When 2 + 2 = happy ending

26th January 2007 at 00:00
Non-English pupils need maths to be decoded

If you go down to the woods today, you're sure of a big surprise: lots of very confused children.

For primary pupils whose first language is not English, fairy tales, popular songs and simple maths equations can be baffling. The range of vocabulary used to tell the story of Goldilocks and the Three Bears, or to add two and two together, is often beyond their comprehension.

Government data shows that around 12.5 per cent of primary pupils speak English as an additional language. But Latika Davis, of the primary national strategy, believes that these children often struggle with lesson vocabulary. "If children are able to have a conversation, teachers think they must be OK in English," she said. "But being conversationally fluent is not enough for maths or science."

Ms Davis is testing guidance for staff working with pupils whose first language is not English. They are advised to surround pupils with language aids, such as posters illustrating the difference between "long" and "longer". Wall displays should include sample sentences, rather than nouns alone, to help children struggling with grammar.

And curriculum subjects should be placed in familiar contexts. For example, a lesson about weddings should make reference to Muslim, Indian or Chinese weddings.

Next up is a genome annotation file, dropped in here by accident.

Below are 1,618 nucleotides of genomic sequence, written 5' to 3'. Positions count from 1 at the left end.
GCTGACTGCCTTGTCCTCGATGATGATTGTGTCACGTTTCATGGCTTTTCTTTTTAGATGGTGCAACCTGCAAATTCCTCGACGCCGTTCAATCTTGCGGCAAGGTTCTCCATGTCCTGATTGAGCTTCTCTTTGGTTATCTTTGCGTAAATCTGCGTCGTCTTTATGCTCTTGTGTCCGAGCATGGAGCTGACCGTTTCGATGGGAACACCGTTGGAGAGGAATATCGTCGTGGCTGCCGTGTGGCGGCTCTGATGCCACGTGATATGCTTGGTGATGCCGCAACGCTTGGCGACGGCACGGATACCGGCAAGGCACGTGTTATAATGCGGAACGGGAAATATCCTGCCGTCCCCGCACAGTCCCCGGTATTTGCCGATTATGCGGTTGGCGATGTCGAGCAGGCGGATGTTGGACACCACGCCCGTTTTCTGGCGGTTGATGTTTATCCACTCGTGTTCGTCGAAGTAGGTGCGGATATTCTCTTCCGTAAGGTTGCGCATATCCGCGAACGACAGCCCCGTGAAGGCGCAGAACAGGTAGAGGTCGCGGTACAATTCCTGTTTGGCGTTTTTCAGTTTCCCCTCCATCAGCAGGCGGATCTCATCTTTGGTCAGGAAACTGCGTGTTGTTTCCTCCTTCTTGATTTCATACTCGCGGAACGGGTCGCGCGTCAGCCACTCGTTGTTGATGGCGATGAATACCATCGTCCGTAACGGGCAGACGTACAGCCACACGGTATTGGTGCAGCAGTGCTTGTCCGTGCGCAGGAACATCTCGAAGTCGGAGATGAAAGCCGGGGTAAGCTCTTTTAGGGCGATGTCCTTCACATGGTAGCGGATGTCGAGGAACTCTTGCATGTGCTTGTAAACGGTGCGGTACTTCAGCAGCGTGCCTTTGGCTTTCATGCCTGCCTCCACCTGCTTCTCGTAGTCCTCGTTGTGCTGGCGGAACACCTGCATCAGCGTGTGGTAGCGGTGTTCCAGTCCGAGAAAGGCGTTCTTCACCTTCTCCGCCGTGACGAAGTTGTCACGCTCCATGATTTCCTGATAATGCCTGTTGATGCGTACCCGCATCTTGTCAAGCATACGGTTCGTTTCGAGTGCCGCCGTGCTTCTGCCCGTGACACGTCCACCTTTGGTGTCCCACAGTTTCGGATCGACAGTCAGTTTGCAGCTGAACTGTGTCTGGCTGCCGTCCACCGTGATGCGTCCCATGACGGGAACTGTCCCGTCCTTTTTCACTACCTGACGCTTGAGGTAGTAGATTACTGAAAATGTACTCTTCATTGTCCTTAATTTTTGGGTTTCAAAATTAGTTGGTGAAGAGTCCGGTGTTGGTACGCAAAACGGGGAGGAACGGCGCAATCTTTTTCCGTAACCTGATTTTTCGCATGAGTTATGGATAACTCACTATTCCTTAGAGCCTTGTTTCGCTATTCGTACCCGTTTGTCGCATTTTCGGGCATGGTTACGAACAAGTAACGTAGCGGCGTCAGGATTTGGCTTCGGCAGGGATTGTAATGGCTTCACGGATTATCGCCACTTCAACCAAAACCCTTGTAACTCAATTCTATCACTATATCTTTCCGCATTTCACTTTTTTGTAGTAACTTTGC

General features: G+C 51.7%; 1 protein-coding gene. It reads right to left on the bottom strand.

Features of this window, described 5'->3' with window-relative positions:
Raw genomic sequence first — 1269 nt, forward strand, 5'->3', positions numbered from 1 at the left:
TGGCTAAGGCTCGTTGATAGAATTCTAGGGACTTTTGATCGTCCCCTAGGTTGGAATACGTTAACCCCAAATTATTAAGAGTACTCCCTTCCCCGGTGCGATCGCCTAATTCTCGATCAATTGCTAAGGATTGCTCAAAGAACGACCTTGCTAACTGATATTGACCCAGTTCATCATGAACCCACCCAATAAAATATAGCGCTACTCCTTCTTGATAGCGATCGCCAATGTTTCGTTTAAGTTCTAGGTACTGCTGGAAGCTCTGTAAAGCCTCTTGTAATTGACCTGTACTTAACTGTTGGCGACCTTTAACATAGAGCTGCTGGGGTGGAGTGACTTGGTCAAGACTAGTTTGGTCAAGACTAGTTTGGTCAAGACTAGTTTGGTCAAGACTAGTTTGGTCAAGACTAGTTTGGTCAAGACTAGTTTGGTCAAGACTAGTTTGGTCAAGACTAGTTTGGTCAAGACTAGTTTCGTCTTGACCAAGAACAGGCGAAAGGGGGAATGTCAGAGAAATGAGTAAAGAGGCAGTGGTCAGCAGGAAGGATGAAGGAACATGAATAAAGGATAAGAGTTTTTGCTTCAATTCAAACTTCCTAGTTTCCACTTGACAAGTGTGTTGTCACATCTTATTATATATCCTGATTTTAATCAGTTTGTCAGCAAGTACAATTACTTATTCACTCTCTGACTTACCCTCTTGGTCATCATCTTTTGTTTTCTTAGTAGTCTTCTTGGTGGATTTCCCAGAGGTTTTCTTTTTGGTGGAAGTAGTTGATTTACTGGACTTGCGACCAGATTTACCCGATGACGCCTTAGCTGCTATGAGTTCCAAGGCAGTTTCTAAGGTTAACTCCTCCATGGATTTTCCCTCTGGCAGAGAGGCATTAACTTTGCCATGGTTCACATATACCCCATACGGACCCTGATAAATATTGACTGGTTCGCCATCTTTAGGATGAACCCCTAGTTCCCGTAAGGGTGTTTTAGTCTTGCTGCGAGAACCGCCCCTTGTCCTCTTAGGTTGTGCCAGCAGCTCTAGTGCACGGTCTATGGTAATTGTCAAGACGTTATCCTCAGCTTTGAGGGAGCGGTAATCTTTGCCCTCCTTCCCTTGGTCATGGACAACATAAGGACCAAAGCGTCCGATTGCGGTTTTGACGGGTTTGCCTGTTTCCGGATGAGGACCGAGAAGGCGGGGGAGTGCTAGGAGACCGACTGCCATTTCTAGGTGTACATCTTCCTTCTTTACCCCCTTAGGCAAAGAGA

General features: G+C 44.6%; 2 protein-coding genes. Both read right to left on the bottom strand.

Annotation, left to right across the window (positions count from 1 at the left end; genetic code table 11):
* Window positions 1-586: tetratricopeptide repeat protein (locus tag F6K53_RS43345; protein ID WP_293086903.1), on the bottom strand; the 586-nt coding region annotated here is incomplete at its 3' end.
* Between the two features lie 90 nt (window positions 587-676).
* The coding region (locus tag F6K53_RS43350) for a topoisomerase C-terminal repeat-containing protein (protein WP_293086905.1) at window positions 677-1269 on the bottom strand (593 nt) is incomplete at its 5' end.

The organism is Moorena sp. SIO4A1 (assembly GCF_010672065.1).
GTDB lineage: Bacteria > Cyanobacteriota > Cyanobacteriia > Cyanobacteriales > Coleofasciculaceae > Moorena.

"Make sure children see the language around them," said Ms Davis. "If children can speak more than one language, they're more likely to be divergent thinkers because their brains are more active. They will learn.

They just need the right language."

Pat Smart, head of Greet primary in Birmingham, has been trialling the scheme with her pupils - 97 per cent of whom are from non-English homes.

Her teachers use pictorial instructions. They also model sentence structures for pupils, ensuring that children repeat this back in their answers. And expectations for these children are the same as for those whose first language is English.

"In the past, these children were often lumped together with those with special needs," Mrs Smart said. "They have a tendency to say 'Yes' or 'No', rather than answering in full sentences. They just need to build up their confidence."

Ten-year-old Zakir Mahmood agrees: "At the start, I couldn't understand the work," he said. "It was like I wasn't as clever as everyone else. But now I speak English better than before. I'm learning things quicker."

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